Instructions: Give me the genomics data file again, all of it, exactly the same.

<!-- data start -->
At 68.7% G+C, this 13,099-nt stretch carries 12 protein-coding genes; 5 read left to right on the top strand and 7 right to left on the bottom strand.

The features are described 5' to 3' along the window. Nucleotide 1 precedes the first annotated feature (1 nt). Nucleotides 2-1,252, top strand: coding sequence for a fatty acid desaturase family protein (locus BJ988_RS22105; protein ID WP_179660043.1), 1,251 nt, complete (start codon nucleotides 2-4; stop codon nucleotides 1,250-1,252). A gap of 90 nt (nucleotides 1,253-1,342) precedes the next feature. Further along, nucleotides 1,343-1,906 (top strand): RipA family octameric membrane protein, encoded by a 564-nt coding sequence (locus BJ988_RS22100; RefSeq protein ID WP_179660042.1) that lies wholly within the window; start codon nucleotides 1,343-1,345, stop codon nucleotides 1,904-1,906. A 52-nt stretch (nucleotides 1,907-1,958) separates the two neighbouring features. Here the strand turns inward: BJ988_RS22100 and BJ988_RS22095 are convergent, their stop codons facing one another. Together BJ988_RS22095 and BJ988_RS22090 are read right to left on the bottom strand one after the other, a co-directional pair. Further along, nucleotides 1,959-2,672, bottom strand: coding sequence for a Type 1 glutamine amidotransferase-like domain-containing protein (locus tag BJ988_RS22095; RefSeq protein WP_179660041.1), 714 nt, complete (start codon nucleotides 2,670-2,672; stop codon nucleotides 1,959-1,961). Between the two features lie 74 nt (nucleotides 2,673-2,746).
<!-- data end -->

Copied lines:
At 68.7% G+C, this 13,099-nt stretch carries 12 protein-coding genes; 5 read left to right on the top strand and 7 right to left on the bottom strand.

The features are described 5' to 3' along the window. Nucleotide 1 precedes the first annotated feature (1 nt). Nucleotides 2-1,252, top strand: coding sequence for a fatty acid desaturase family protein (locus BJ988_RS22105; protein ID WP_179660043.1), 1,251 nt, complete (start codon nucleotides 2-4; stop codon nucleotides 1,250-1,252). A gap of 90 nt (nucleotides 1,253-1,342) precedes the next feature. Further along, nucleotides 1,343-1,906 (top strand): RipA family octameric membrane protein, encoded by a 564-nt coding sequence (locus BJ988_RS22100; RefSeq protein ID WP_179660042.1) that lies wholly within the window; start codon nucleotides 1,343-1,345, stop codon nucleotides 1,904-1,906. A 52-nt stretch (nucleotides 1,907-1,958) separates the two neighbouring features. Here the strand turns inward: BJ988_RS22100 and BJ988_RS22095 are convergent, their stop codons facing one another. Together BJ988_RS22095 and BJ988_RS22090 are read right to left on the bottom strand one after the other, a co-directional pair. Further along, nucleotides 1,959-2,672, bottom strand: coding sequence for a Type 1 glutamine amidotransferase-like domain-containing protein (locus tag BJ988_RS22095; RefSeq protein WP_179660041.1), 714 nt, complete (start codon nucleotides 2,670-2,672; stop codon nucleotides 1,959-1,961). Between the two features lie 74 nt (nucleotides 2,673-2,746).